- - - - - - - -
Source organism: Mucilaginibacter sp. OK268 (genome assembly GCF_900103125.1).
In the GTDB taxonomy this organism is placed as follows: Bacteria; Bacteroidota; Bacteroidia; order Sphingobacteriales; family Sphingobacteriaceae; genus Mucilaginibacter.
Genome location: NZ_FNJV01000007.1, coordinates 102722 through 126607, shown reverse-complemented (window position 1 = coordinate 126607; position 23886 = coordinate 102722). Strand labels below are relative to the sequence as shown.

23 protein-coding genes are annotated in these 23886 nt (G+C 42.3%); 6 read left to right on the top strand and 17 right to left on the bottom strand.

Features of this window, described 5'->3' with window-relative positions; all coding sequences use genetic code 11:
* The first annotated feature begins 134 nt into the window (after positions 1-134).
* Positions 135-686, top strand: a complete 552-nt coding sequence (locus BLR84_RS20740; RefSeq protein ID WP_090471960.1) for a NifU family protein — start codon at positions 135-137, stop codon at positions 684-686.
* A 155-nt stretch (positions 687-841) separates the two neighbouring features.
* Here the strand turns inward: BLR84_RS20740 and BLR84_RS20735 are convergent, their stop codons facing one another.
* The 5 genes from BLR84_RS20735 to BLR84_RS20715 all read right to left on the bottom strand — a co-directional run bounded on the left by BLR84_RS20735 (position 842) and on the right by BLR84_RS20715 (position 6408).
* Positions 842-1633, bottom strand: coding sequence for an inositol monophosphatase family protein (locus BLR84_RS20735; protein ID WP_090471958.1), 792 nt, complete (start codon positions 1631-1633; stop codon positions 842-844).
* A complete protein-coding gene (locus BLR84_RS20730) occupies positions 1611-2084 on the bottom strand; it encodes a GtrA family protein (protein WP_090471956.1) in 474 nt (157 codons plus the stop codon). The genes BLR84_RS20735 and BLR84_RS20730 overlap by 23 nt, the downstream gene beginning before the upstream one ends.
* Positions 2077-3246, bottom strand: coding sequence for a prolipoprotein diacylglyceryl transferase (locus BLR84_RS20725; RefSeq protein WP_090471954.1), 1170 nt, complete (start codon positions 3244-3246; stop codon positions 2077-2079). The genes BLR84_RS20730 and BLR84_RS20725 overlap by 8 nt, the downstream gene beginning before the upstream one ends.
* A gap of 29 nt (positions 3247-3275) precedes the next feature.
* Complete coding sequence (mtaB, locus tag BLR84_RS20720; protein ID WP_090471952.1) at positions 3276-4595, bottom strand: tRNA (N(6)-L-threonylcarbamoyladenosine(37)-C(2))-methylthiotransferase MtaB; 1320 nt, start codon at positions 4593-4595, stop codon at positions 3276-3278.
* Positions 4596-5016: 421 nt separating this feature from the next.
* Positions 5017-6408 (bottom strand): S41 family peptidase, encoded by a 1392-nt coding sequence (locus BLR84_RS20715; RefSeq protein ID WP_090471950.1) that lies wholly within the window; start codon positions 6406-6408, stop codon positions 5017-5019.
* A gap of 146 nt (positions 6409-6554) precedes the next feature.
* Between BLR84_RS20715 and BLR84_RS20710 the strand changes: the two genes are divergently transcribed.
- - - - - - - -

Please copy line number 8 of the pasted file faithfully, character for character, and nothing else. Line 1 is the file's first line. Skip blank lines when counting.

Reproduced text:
* A 155-nt stretch (positions 687-841) separates the two neighbouring features.